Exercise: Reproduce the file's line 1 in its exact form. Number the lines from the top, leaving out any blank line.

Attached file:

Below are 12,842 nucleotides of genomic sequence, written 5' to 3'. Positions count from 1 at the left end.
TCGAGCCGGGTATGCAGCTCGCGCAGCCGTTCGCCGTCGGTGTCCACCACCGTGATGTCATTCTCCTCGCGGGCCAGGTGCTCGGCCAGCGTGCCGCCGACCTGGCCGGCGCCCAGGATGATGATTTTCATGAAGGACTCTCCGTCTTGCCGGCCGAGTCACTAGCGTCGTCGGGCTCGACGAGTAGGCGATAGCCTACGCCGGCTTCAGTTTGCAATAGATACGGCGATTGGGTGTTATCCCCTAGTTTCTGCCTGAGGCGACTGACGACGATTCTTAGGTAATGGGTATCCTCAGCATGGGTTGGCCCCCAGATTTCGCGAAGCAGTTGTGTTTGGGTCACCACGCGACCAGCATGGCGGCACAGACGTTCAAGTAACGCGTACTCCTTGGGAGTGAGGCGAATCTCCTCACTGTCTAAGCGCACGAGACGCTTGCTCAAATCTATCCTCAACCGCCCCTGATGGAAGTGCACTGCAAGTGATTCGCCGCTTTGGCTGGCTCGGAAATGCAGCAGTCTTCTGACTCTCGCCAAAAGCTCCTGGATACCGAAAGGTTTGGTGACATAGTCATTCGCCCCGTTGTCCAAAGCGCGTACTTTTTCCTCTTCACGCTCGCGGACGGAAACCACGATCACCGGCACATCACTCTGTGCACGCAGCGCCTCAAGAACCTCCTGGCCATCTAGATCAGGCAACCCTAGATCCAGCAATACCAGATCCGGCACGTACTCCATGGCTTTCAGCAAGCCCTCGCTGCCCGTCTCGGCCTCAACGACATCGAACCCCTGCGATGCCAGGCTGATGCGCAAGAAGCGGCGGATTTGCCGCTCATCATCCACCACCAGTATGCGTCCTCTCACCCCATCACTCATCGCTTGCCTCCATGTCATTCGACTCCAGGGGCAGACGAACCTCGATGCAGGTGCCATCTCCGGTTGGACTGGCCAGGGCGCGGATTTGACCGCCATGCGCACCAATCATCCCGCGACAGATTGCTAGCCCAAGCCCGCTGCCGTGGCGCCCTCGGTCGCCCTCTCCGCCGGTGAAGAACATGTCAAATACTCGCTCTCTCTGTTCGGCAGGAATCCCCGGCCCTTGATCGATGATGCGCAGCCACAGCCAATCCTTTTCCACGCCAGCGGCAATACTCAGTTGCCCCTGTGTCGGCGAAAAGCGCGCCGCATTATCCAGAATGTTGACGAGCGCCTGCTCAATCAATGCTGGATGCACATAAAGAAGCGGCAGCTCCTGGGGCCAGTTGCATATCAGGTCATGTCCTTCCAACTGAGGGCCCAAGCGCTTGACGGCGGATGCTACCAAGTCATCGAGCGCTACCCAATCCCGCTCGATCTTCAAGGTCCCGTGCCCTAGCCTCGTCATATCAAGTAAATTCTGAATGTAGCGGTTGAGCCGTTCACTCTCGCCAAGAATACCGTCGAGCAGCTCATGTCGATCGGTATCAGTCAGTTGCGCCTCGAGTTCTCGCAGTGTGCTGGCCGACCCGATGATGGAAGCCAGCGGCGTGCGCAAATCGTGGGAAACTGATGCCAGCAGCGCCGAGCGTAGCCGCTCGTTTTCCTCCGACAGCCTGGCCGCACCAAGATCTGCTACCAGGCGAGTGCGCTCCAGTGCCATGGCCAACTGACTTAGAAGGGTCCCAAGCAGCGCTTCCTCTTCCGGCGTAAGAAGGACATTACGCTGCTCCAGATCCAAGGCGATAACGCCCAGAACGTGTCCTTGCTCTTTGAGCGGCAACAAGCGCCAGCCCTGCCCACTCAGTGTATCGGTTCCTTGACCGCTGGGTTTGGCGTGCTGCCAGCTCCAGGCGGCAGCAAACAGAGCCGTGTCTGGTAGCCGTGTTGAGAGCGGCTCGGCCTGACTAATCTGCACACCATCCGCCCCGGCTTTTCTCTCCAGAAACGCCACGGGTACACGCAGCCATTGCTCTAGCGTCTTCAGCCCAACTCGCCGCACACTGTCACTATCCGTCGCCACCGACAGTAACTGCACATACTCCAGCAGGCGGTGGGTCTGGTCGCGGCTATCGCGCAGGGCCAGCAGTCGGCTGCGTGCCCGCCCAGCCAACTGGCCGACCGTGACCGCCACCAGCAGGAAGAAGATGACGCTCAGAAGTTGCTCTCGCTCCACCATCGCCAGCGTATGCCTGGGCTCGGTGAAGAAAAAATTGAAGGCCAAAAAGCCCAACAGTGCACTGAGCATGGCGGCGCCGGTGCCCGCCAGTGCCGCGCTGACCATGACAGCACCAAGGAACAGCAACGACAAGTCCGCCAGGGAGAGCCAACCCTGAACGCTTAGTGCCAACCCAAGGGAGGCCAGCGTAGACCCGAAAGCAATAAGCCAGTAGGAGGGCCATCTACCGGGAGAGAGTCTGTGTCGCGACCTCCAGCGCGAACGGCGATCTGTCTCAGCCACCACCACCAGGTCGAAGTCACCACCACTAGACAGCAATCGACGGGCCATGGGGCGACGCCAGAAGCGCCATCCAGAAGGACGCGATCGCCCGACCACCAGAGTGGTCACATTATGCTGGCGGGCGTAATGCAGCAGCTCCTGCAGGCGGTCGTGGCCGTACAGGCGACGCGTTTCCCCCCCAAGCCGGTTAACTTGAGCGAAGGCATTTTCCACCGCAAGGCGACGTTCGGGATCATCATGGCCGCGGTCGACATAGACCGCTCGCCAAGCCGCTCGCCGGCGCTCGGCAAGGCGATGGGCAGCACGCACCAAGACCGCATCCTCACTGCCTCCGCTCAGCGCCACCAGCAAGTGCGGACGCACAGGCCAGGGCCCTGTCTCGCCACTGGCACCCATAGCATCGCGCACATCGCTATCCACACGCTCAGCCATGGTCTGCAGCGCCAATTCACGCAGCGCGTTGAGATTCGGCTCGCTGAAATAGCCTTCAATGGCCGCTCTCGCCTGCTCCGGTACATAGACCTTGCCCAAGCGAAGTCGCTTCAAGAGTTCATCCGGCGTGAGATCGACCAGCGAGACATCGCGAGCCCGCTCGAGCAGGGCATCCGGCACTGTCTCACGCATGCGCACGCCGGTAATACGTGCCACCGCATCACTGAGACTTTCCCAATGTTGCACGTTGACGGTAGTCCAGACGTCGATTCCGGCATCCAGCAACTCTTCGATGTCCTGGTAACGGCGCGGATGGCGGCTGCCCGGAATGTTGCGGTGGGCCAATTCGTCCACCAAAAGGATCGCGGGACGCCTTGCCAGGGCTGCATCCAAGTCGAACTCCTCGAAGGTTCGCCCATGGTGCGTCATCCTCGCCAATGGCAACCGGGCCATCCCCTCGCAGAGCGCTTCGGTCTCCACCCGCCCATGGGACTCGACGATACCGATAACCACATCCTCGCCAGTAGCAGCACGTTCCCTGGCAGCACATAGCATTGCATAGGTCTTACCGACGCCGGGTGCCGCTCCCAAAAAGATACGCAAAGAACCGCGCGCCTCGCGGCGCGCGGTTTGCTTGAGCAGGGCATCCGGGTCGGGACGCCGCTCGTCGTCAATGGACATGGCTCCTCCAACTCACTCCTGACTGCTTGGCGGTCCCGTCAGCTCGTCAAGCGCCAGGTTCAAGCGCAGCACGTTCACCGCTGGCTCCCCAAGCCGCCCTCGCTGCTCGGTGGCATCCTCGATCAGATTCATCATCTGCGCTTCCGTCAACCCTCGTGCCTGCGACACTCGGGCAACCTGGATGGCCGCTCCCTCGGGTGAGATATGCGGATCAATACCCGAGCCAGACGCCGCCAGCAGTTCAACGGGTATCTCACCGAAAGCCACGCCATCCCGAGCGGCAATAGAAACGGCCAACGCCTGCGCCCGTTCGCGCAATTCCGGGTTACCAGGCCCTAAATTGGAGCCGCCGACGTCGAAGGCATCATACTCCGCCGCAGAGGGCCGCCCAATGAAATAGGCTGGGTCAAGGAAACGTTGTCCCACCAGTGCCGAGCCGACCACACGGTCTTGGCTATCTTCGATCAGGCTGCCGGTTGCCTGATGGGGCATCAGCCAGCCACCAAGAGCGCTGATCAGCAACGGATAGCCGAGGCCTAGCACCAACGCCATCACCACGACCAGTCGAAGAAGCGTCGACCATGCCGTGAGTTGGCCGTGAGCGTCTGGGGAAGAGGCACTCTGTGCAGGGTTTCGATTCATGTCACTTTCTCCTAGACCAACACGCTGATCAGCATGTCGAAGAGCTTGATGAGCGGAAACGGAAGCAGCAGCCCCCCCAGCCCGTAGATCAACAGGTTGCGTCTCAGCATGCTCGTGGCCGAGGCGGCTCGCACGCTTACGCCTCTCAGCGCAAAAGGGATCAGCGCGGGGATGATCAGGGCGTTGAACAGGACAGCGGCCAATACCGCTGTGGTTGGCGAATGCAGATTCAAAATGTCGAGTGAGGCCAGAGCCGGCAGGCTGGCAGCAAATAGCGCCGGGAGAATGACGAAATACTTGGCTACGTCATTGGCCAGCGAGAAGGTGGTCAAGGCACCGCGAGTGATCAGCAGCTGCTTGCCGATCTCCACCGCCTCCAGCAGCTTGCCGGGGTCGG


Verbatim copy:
Below are 12,842 nucleotides of genomic sequence, written 5' to 3'. Positions count from 1 at the left end.